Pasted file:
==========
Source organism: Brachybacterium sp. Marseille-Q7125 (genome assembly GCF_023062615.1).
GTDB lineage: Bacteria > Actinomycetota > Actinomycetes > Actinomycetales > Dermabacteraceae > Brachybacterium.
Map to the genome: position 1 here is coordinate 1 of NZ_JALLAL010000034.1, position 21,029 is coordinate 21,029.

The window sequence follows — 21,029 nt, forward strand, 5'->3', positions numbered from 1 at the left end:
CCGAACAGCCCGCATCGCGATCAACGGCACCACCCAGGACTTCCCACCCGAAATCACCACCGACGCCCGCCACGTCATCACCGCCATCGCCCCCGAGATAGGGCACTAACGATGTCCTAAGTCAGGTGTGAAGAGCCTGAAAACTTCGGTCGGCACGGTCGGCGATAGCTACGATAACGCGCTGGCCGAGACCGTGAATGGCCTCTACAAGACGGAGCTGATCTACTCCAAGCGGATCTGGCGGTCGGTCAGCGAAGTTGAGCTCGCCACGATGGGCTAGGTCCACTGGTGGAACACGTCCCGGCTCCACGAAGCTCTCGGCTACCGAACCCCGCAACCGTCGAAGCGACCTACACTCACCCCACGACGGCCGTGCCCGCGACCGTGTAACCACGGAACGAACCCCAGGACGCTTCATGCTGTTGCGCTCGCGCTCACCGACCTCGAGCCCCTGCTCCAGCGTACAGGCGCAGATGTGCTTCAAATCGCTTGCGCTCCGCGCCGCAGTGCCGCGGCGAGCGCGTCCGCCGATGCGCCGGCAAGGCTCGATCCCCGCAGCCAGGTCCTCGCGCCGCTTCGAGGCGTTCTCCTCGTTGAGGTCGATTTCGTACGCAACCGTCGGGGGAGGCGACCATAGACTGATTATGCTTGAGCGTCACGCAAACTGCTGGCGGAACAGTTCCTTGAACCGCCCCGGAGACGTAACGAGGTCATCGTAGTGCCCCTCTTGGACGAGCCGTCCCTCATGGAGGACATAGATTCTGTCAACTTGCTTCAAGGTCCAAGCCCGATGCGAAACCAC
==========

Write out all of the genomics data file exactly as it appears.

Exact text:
Source organism: Brachybacterium sp. Marseille-Q7125 (genome assembly GCF_023062615.1).
GTDB lineage: Bacteria > Actinomycetota > Actinomycetes > Actinomycetales > Dermabacteraceae > Brachybacterium.
Map to the genome: position 1 here is coordinate 1 of NZ_JALLAL010000034.1, position 21,029 is coordinate 21,029.

The window sequence follows — 21,029 nt, forward strand, 5'->3', positions numbered from 1 at the left end:
CCGAACAGCCCGCATCGCGATCAACGGCACCACCCAGGACTTCCCACCCGAAATCACCACCGACGCCCGCCACGTCATCACCGCCATCGCCCCCGAGATAGGGCACTAACGATGTCCTAAGTCAGGTGTGAAGAGCCTGAAAACTTCGGTCGGCACGGTCGGCGATAGCTACGATAACGCGCTGGCCGAGACCGTGAATGGCCTCTACAAGACGGAGCTGATCTACTCCAAGCGGATCTGGCGGTCGGTCAGCGAAGTTGAGCTCGCCACGATGGGCTAGGTCCACTGGTGGAACACGTCCCGGCTCCACGAAGCTCTCGGCTACCGAACCCCGCAACCGTCGAAGCGACCTACACTCACCCCACGACGGCCGTGCCCGCGACCGTGTAACCACGGAACGAACCCCAGGACGCTTCATGCTGTTGCGCTCGCGCTCACCGACCTCGAGCCCCTGCTCCAGCGTACAGGCGCAGATGTGCTTCAAATCGCTTGCGCTCCGCGCCGCAGTGCCGCGGCGAGCGCGTCCGCCGATGCGCCGGCAAGGCTCGATCCCCGCAGCCAGGTCCTCGCGCCGCTTCGAGGCGTTCTCCTCGTTGAGGTCGATTTCGTACGCAACCGTCGGGGGAGGCGACCATAGACTGATTATGCTTGAGCGTCACGCAAACTGCTGGCGGAACAGTTCCTTGAACCGCCCCGGAGACGTAACGAGGTCATCGTAGTGCCCCTCTTGGACGAGCCGTCCCTCATGGAGGACATAGATTCTGTCAACTTGCTTCAAGGTCCAAGCCCGATGCGAAACCAC